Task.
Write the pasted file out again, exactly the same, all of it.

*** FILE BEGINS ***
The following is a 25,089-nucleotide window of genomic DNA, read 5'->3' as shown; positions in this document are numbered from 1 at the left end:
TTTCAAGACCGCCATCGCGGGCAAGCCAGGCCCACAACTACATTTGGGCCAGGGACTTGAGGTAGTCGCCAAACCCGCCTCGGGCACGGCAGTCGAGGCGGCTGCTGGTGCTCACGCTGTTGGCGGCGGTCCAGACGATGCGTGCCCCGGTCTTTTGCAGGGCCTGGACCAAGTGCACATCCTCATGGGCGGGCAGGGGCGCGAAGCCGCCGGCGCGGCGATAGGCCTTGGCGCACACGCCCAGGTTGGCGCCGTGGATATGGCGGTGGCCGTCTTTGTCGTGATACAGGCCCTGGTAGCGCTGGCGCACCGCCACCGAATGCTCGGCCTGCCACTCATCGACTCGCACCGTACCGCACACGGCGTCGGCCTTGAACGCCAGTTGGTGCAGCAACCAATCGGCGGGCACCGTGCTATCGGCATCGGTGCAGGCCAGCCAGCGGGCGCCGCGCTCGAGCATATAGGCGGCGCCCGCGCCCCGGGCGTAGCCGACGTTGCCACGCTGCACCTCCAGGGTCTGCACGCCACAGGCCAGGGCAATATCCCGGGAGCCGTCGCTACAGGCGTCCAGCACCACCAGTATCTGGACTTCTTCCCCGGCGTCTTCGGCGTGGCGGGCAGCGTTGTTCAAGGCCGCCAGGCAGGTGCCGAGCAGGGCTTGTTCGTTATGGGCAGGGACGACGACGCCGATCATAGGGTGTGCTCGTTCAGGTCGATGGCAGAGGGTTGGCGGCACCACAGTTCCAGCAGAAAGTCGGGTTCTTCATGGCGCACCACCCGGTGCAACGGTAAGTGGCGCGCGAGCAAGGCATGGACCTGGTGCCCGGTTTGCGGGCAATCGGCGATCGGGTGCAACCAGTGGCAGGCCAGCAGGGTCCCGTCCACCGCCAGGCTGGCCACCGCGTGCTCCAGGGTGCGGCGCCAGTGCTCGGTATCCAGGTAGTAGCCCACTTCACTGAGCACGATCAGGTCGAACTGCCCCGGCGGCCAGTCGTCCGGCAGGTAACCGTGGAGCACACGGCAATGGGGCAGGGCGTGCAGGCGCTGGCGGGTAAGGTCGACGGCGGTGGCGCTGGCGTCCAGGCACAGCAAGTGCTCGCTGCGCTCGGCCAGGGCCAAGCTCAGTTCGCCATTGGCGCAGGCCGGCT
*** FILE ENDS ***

The following is a 25,089-nucleotide window of genomic DNA, read 5'->3' as shown; positions in this document are numbered from 1 at the left end:
TTTCAAGACCGCCATCGCGGGCAAGCCAGGCCCACAACTACATTTGGGCCAGGGACTTGAGGTAGTCGCCAAACCCGCCTCGGGCACGGCAGTCGAGGCGGCTGCTGGTGCTCACGCTGTTGGCGGCGGTCCAGACGATGCGTGCCCCGGTCTTTTGCAGGGCCTGGACCAAGTGCACATCCTCATGGGCGGGCAGGGGCGCGAAGCCGCCGGCGCGGCGATAGGCCTTGGCGCACACGCCCAGGTTGGCGCCGTGGATATGGCGGTGGCCGTCTTTGTCGTGATACAGGCCCTGGTAGCGCTGGCGCACCGCCACCGAATGCTCGGCCTGCCACTCATCGACTCGCACCGTACCGCACACGGCGTCGGCCTTGAACGCCAGTTGGTGCAGCAACCAATCGGCGGGCACCGTGCTATCGGCATCGGTGCAGGCCAGCCAGCGGGCGCCGCGCTCGAGCATATAGGCGGCGCCCGCGCCCCGGGCGTAGCCGACGTTGCCACGCTGCACCTCCAGGGTCTGCACGCCACAGGCCAGGGCAATATCCCGGGAGCCGTCGCTACAGGCGTCCAGCACCACCAGTATCTGGACTTCTTCCCCGGCGTCTTCGGCGTGGCGGGCAGCGTTGTTCAAGGCCGCCAGGCAGGTGCCGAGCAGGGCTTGTTCGTTATGGGCAGGGACGACGACGCCGATCATAGGGTGTGCTCGTTCAGGTCGATGGCAGAGGGTTGGCGGCACCACAGTTCCAGCAGAAAGTCGGGTTCTTCATGGCGCACCACCCGGTGCAACGGTAAGTGGCGCGCGAGCAAGGCATGGACCTGGTGCCCGGTTTGCGGGCAATCGGCGATCGGGTGCAACCAGTGGCAGGCCAGCAGGGTCCCGTCCACCGCCAGGCTGGCCACCGCGTGCTCCAGGGTGCGGCGCCAGTGCTCGGTATCCAGGTAGTAGCCCACTTCACTGAGCACGATCAGGTCGAACTGCCCCGGCGGCCAGTCGTCCGGCAGGTAACCGTGGAGCACACGGCAATGGGGCAGGGCGTGCAGGCGCTGGCGGGTAAGGTCGACGGCGGTGGCGCTGGCGTCCAGGCACAGCAAGTGCTCGCTGCGCTCGGCCAGGGCCAAGCTCAGTTCGCCATTGGCGCAGGCCGGCT